{[ promptMessage ]}

Bookmark it

{[ promptMessage ]}

Trade and Income Inequality

Trade and Income Inequality - Cutting imports will lead to...

Info iconThis preview shows page 1. Sign up to view the full content.

View Full Document Right Arrow Icon
Trade and Income Inequality Trade has been blamed for the growing gap between the wages of skilled and unskilled workers in the U.S. The rising wage differential should lead employers to decrease the proportion of skilled workers and increase the proportion of unskilled workers. In reality, nearly all industries have employed an increasing proportion of skilled workers. Leontief Paradox If the U.S. is capital abundant, it should be exporting capital-intensive goods and importing labor-intensive goods. Leontief found that the U.S. was exporting labor-intensive goods and importing capital-intensive goods. The U.S. is actually abundant in skilled labor and farmland. This is consistent with the U.S. pattern of trade. Trade and Jobs U.S. export industries involve more jobs than do U.S. import-competing industries.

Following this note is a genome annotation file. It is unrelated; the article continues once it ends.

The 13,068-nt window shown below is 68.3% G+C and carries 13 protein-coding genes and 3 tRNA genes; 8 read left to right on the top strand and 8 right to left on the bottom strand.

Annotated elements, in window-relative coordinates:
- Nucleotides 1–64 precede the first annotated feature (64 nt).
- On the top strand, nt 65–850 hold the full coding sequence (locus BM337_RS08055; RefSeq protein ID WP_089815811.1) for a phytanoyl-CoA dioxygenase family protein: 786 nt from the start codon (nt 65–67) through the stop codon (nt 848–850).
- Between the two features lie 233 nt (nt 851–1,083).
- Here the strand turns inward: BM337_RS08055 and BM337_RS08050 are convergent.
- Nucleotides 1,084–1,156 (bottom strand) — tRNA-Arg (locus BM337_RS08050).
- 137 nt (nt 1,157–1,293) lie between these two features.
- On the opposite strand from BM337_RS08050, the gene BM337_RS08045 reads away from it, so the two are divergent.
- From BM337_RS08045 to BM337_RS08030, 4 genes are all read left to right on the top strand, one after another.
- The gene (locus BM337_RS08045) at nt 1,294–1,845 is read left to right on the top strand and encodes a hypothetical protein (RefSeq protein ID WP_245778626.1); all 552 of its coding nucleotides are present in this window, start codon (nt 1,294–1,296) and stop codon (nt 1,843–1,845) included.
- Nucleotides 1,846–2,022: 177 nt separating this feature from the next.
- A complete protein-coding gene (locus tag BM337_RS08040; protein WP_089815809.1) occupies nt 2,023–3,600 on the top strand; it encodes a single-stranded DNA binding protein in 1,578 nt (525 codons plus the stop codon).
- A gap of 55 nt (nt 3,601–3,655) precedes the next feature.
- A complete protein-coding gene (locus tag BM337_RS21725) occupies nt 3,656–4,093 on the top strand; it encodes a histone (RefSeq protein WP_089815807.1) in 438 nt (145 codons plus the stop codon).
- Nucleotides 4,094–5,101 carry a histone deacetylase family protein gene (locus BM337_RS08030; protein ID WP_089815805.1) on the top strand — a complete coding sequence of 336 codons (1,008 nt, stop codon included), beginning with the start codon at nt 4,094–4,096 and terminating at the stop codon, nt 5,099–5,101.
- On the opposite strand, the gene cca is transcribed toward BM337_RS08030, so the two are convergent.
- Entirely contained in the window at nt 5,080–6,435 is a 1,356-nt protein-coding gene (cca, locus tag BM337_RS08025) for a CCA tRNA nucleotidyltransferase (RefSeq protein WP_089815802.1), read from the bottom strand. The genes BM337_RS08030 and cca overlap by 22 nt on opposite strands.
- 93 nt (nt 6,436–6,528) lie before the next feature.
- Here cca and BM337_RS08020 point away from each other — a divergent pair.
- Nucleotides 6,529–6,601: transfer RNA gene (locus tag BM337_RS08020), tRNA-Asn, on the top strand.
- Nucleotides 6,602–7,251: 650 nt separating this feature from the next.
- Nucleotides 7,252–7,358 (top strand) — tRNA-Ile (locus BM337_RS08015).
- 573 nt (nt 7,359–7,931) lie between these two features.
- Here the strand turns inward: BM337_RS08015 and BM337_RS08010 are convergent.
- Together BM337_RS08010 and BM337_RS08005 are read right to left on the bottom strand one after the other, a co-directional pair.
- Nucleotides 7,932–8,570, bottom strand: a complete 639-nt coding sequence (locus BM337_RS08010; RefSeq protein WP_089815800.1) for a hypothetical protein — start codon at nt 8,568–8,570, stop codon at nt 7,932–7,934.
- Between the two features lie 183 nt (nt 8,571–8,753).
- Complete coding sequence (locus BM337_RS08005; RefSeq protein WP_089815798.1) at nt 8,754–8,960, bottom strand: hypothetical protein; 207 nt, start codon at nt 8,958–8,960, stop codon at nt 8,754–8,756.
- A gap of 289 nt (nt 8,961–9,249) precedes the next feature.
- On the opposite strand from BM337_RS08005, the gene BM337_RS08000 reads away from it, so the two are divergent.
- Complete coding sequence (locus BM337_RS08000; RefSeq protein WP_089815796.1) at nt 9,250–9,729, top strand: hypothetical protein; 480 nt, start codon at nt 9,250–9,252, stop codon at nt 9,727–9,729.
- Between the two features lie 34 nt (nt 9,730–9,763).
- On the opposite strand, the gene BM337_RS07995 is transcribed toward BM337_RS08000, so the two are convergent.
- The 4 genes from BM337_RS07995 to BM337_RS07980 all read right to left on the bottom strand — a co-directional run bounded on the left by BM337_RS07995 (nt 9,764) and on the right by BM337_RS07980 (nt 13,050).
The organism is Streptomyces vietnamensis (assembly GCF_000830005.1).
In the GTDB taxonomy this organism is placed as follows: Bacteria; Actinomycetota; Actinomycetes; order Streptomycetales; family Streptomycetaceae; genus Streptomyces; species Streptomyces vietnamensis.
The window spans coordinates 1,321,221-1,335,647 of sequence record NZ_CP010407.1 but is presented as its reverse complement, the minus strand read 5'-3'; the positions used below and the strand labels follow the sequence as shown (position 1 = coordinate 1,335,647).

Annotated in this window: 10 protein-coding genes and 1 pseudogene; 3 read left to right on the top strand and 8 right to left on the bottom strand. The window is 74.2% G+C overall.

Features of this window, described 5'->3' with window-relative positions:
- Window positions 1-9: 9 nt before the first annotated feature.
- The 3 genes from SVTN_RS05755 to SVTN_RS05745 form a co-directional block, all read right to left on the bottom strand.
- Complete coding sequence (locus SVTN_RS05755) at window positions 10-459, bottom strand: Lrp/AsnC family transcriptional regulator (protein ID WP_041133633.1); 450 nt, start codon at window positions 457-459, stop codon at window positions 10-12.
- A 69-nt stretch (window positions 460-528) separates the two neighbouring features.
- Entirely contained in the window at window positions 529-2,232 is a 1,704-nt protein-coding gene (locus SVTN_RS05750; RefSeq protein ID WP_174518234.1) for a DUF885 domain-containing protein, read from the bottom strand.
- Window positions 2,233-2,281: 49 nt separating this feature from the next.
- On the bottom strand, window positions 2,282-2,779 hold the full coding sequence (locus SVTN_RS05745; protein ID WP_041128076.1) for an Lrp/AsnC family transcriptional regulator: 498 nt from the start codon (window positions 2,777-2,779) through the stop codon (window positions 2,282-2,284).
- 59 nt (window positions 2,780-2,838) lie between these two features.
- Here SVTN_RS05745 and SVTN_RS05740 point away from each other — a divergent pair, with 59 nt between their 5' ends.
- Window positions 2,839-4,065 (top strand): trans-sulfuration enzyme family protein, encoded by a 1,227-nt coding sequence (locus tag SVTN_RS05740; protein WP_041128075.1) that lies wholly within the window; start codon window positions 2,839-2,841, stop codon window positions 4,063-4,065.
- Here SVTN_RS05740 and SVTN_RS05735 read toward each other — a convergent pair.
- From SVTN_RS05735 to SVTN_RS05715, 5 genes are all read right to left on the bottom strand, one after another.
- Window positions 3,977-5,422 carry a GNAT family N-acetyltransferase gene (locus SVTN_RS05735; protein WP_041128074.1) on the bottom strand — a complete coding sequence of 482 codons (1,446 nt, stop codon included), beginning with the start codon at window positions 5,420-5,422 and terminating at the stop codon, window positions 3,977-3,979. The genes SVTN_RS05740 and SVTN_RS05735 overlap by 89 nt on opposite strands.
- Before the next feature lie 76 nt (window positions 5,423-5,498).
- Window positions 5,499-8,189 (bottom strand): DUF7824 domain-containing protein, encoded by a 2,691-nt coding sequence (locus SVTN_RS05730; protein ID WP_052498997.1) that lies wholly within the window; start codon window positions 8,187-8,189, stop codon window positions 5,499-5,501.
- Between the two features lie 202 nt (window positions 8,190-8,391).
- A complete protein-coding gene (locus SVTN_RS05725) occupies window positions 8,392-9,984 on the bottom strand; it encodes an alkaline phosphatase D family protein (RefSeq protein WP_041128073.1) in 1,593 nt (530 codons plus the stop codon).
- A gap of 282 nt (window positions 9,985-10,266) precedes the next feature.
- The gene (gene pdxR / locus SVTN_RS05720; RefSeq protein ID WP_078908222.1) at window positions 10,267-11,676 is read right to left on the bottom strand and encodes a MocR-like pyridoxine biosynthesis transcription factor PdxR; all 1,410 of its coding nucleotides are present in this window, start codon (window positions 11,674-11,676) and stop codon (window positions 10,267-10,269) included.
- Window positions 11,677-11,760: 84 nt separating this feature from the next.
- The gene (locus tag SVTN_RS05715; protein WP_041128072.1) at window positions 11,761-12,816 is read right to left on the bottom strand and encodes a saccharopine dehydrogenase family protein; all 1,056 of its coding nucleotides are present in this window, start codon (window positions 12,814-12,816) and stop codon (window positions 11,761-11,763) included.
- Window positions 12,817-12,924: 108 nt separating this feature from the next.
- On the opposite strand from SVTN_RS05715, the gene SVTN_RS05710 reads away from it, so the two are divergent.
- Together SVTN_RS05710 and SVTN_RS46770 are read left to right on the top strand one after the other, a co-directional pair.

Background image of page 1
This is the end of the preview. Sign up to access the rest of the document.

Unformatted text preview: Cutting imports will lead to a fall in exports. 1. exports use importable inputs 2. foreigners who lose our business cannot buy so much from us 3. foreign governments may retaliate Therefore, raising trade barriers will bring a net loss of U.S. jobs. Lowering existing trade barriers will bring a net job loss because current barriers are concentrated in the most labor-intensive import competing industries such as textiles and footwear. Trade and Technology When a product is invented it needs to be perfected and requires advanced technological inputs. Production is best done in the country where the product was invented. Once a product becomes standardized and knowledge plays less of a role and production moves overseas eventually to cheap labor LDC's....
View Full Document

{[ snackBarMessage ]}